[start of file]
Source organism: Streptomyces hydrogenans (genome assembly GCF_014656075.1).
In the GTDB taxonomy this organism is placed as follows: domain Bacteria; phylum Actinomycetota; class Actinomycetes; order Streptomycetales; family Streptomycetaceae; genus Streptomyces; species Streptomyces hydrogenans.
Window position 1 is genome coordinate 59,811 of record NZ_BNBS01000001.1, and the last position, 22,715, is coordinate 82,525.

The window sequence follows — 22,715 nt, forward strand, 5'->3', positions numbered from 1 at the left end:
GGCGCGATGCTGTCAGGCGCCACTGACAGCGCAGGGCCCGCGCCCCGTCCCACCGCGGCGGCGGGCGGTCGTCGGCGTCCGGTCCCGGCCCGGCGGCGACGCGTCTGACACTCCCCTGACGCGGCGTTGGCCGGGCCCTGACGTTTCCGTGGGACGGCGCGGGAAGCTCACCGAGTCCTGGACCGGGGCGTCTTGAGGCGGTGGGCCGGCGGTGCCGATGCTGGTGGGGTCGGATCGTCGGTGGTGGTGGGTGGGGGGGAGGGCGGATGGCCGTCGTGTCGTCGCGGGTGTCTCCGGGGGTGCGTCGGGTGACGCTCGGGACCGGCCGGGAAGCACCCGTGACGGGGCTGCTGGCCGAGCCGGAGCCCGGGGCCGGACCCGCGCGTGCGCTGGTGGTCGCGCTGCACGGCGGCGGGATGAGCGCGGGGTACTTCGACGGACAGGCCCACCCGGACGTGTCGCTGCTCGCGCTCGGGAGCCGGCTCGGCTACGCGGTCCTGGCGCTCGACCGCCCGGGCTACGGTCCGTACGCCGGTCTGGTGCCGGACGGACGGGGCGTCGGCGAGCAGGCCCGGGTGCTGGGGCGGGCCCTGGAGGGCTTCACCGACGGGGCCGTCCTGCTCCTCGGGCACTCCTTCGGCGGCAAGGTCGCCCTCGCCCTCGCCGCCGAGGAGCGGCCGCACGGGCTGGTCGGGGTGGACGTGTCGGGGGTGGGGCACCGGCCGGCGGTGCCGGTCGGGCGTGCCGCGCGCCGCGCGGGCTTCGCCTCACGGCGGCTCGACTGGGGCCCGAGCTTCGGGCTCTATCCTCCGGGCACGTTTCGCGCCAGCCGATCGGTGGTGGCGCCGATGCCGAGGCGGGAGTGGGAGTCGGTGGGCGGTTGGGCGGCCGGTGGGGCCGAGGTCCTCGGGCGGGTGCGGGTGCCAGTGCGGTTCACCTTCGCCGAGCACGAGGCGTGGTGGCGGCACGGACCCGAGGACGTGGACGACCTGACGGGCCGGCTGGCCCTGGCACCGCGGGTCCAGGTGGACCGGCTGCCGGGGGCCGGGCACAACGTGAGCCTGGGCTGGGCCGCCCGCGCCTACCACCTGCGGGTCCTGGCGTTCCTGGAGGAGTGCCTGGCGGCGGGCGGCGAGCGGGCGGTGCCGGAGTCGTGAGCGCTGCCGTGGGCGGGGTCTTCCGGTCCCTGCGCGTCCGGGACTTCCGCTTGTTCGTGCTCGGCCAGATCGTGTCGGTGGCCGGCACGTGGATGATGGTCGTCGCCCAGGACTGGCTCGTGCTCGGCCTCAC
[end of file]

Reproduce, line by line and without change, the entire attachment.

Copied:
Source organism: Streptomyces hydrogenans (genome assembly GCF_014656075.1).
In the GTDB taxonomy this organism is placed as follows: domain Bacteria; phylum Actinomycetota; class Actinomycetes; order Streptomycetales; family Streptomycetaceae; genus Streptomyces; species Streptomyces hydrogenans.
Window position 1 is genome coordinate 59,811 of record NZ_BNBS01000001.1, and the last position, 22,715, is coordinate 82,525.

The window sequence follows — 22,715 nt, forward strand, 5'->3', positions numbered from 1 at the left end:
GGCGCGATGCTGTCAGGCGCCACTGACAGCGCAGGGCCCGCGCCCCGTCCCACCGCGGCGGCGGGCGGTCGTCGGCGTCCGGTCCCGGCCCGGCGGCGACGCGTCTGACACTCCCCTGACGCGGCGTTGGCCGGGCCCTGACGTTTCCGTGGGACGGCGCGGGAAGCTCACCGAGTCCTGGACCGGGGCGTCTTGAGGCGGTGGGCCGGCGGTGCCGATGCTGGTGGGGTCGGATCGTCGGTGGTGGTGGGTGGGGGGGAGGGCGGATGGCCGTCGTGTCGTCGCGGGTGTCTCCGGGGGTGCGTCGGGTGACGCTCGGGACCGGCCGGGAAGCACCCGTGACGGGGCTGCTGGCCGAGCCGGAGCCCGGGGCCGGACCCGCGCGTGCGCTGGTGGTCGCGCTGCACGGCGGCGGGATGAGCGCGGGGTACTTCGACGGACAGGCCCACCCGGACGTGTCGCTGCTCGCGCTCGGGAGCCGGCTCGGCTACGCGGTCCTGGCGCTCGACCGCCCGGGCTACGGTCCGTACGCCGGTCTGGTGCCGGACGGACGGGGCGTCGGCGAGCAGGCCCGGGTGCTGGGGCGGGCCCTGGAGGGCTTCACCGACGGGGCCGTCCTGCTCCTCGGGCACTCCTTCGGCGGCAAGGTCGCCCTCGCCCTCGCCGCCGAGGAGCGGCCGCACGGGCTGGTCGGGGTGGACGTGTCGGGGGTGGGGCACCGGCCGGCGGTGCCGGTCGGGCGTGCCGCGCGCCGCGCGGGCTTCGCCTCACGGCGGCTCGACTGGGGCCCGAGCTTCGGGCTCTATCCTCCGGGCACGTTTCGCGCCAGCCGATCGGTGGTGGCGCCGATGCCGAGGCGGGAGTGGGAGTCGGTGGGCGGTTGGGCGGCCGGTGGGGCCGAGGTCCTCGGGCGGGTGCGGGTGCCAGTGCGGTTCACCTTCGCCGAGCACGAGGCGTGGTGGCGGCACGGACCCGAGGACGTGGACGACCTGACGGGCCGGCTGGCCCTGGCACCGCGGGTCCAGGTGGACCGGCTGCCGGGGGCCGGGCACAACGTGAGCCTGGGCTGGGCCGCCCGCGCCTACCACCTGCGGGTCCTGGCGTTCCTGGAGGAGTGCCTGGCGGCGGGCGGCGAGCGGGCGGTGCCGGAGTCGTGAGCGCTGCCGTGGGCGGGGTCTTCCGGTCCCTGCGCGTCCGGGACTTCCGCTTGTTCGTGCTCGGCCAGATCGTGTCGGTGGCCGGCACGTGGATGATGGTCGTCGCCCAGGACTGGCTCGTGCTCGGCCTCAC